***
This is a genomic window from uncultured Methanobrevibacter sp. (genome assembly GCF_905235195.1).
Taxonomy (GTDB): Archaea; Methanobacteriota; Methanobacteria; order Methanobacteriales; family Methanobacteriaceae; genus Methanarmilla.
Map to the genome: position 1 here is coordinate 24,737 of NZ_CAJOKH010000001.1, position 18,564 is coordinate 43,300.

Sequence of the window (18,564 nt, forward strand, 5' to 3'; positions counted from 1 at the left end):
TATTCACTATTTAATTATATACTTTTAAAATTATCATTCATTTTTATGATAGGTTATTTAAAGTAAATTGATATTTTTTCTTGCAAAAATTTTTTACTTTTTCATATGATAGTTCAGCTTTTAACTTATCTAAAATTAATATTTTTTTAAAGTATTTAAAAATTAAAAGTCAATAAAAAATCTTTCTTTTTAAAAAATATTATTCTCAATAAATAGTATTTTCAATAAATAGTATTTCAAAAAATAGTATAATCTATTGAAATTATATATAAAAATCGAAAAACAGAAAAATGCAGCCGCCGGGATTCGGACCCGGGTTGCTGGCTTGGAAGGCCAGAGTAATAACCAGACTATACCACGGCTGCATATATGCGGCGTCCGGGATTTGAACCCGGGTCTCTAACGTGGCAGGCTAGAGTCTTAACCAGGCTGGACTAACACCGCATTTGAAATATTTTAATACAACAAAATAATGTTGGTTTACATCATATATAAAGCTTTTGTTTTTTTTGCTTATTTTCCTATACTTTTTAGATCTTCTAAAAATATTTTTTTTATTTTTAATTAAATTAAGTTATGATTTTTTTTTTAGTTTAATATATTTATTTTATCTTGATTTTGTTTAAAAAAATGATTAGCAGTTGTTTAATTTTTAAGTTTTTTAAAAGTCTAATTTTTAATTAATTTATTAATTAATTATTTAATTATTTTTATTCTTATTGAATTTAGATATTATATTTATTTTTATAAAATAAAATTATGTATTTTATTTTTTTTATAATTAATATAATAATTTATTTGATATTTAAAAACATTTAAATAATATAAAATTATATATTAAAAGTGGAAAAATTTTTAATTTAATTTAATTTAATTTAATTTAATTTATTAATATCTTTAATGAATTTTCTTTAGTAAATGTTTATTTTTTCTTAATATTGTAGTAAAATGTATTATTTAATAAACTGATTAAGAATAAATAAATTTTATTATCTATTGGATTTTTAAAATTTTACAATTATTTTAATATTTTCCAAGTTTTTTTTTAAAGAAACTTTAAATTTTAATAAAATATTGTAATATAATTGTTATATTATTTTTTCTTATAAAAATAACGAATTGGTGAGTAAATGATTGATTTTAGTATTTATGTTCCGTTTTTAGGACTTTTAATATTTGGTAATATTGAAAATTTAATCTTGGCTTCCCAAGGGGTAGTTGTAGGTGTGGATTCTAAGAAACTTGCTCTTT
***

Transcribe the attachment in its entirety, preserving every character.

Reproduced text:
This is a genomic window from uncultured Methanobrevibacter sp. (genome assembly GCF_905235195.1).
Taxonomy (GTDB): Archaea; Methanobacteriota; Methanobacteria; order Methanobacteriales; family Methanobacteriaceae; genus Methanarmilla.
Map to the genome: position 1 here is coordinate 24,737 of NZ_CAJOKH010000001.1, position 18,564 is coordinate 43,300.

Sequence of the window (18,564 nt, forward strand, 5' to 3'; positions counted from 1 at the left end):
TATTCACTATTTAATTATATACTTTTAAAATTATCATTCATTTTTATGATAGGTTATTTAAAGTAAATTGATATTTTTTCTTGCAAAAATTTTTTACTTTTTCATATGATAGTTCAGCTTTTAACTTATCTAAAATTAATATTTTTTTAAAGTATTTAAAAATTAAAAGTCAATAAAAAATCTTTCTTTTTAAAAAATATTATTCTCAATAAATAGTATTTTCAATAAATAGTATTTCAAAAAATAGTATAATCTATTGAAATTATATATAAAAATCGAAAAACAGAAAAATGCAGCCGCCGGGATTCGGACCCGGGTTGCTGGCTTGGAAGGCCAGAGTAATAACCAGACTATACCACGGCTGCATATATGCGGCGTCCGGGATTTGAACCCGGGTCTCTAACGTGGCAGGCTAGAGTCTTAACCAGGCTGGACTAACACCGCATTTGAAATATTTTAATACAACAAAATAATGTTGGTTTACATCATATATAAAGCTTTTGTTTTTTTTGCTTATTTTCCTATACTTTTTAGATCTTCTAAAAATATTTTTTTTATTTTTAATTAAATTAAGTTATGATTTTTTTTTTAGTTTAATATATTTATTTTATCTTGATTTTGTTTAAAAAAATGATTAGCAGTTGTTTAATTTTTAAGTTTTTTAAAAGTCTAATTTTTAATTAATTTATTAATTAATTATTTAATTATTTTTATTCTTATTGAATTTAGATATTATATTTATTTTTATAAAATAAAATTATGTATTTTATTTTTTTTATAATTAATATAATAATTTATTTGATATTTAAAAACATTTAAATAATATAAAATTATATATTAAAAGTGGAAAAATTTTTAATTTAATTTAATTTAATTTAATTTAATTTATTAATATCTTTAATGAATTTTCTTTAGTAAATGTTTATTTTTTCTTAATATTGTAGTAAAATGTATTATTTAATAAACTGATTAAGAATAAATAAATTTTATTATCTATTGGATTTTTAAAATTTTACAATTATTTTAATATTTTCCAAGTTTTTTTTTAAAGAAACTTTAAATTTTAATAAAATATTGTAATATAATTGTTATATTATTTTTTCTTATAAAAATAACGAATTGGTGAGTAAATGATTGATTTTAGTATTTATGTTCCGTTTTTAGGACTTTTAATATTTGGTAATATTGAAAATTTAATCTTGGCTTCCCAAGGGGTAGTTGTAGGTGTGGATTCTAAGAAACTTGCTCTTT